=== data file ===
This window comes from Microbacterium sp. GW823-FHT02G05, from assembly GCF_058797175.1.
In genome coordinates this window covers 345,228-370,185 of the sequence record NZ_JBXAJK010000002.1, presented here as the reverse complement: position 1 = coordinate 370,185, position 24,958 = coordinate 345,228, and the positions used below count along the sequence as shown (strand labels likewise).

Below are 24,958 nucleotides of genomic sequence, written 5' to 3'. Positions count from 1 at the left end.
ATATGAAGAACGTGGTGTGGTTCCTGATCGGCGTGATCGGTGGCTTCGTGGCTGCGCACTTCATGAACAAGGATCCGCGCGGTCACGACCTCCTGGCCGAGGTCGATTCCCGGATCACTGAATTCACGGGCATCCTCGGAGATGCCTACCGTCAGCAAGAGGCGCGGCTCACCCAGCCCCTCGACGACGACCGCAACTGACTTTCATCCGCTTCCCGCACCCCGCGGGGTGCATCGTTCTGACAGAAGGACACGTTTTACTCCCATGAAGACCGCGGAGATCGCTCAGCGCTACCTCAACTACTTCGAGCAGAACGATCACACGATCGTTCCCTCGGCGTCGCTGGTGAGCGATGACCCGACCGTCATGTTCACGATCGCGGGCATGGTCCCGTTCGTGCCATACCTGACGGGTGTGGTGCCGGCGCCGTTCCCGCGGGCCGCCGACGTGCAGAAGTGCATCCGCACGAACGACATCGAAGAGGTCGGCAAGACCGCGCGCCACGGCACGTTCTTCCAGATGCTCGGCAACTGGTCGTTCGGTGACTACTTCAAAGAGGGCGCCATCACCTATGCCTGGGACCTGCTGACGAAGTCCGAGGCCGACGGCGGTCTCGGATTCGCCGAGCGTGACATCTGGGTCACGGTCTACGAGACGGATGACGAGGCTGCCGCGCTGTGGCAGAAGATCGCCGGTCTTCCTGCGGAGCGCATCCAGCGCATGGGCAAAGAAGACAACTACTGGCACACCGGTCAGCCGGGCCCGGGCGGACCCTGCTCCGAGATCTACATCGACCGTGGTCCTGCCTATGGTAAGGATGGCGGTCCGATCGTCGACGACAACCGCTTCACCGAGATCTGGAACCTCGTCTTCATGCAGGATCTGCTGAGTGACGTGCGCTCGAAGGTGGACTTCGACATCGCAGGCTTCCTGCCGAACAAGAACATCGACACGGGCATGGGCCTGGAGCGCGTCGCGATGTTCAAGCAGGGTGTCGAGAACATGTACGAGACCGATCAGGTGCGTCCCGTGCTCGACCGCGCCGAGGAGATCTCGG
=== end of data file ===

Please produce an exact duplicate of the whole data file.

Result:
This window comes from Microbacterium sp. GW823-FHT02G05, from assembly GCF_058797175.1.
In genome coordinates this window covers 345,228-370,185 of the sequence record NZ_JBXAJK010000002.1, presented here as the reverse complement: position 1 = coordinate 370,185, position 24,958 = coordinate 345,228, and the positions used below count along the sequence as shown (strand labels likewise).

Below are 24,958 nucleotides of genomic sequence, written 5' to 3'. Positions count from 1 at the left end.
ATATGAAGAACGTGGTGTGGTTCCTGATCGGCGTGATCGGTGGCTTCGTGGCTGCGCACTTCATGAACAAGGATCCGCGCGGTCACGACCTCCTGGCCGAGGTCGATTCCCGGATCACTGAATTCACGGGCATCCTCGGAGATGCCTACCGTCAGCAAGAGGCGCGGCTCACCCAGCCCCTCGACGACGACCGCAACTGACTTTCATCCGCTTCCCGCACCCCGCGGGGTGCATCGTTCTGACAGAAGGACACGTTTTACTCCCATGAAGACCGCGGAGATCGCTCAGCGCTACCTCAACTACTTCGAGCAGAACGATCACACGATCGTTCCCTCGGCGTCGCTGGTGAGCGATGACCCGACCGTCATGTTCACGATCGCGGGCATGGTCCCGTTCGTGCCATACCTGACGGGTGTGGTGCCGGCGCCGTTCCCGCGGGCCGCCGACGTGCAGAAGTGCATCCGCACGAACGACATCGAAGAGGTCGGCAAGACCGCGCGCCACGGCACGTTCTTCCAGATGCTCGGCAACTGGTCGTTCGGTGACTACTTCAAAGAGGGCGCCATCACCTATGCCTGGGACCTGCTGACGAAGTCCGAGGCCGACGGCGGTCTCGGATTCGCCGAGCGTGACATCTGGGTCACGGTCTACGAGACGGATGACGAGGCTGCCGCGCTGTGGCAGAAGATCGCCGGTCTTCCTGCGGAGCGCATCCAGCGCATGGGCAAAGAAGACAACTACTGGCACACCGGTCAGCCGGGCCCGGGCGGACCCTGCTCCGAGATCTACATCGACCGTGGTCCTGCCTATGGTAAGGATGGCGGTCCGATCGTCGACGACAACCGCTTCACCGAGATCTGGAACCTCGTCTTCATGCAGGATCTGCTGAGTGACGTGCGCTCGAAGGTGGACTTCGACATCGCAGGCTTCCTGCCGAACAAGAACATCGACACGGGCATGGGCCTGGAGCGCGTCGCGATGTTCAAGCAGGGTGTCGAGAACATGTACGAGACCGATCAGGTGCGTCCCGTGCTCGACCGCGCCGAGGAGATCTCGG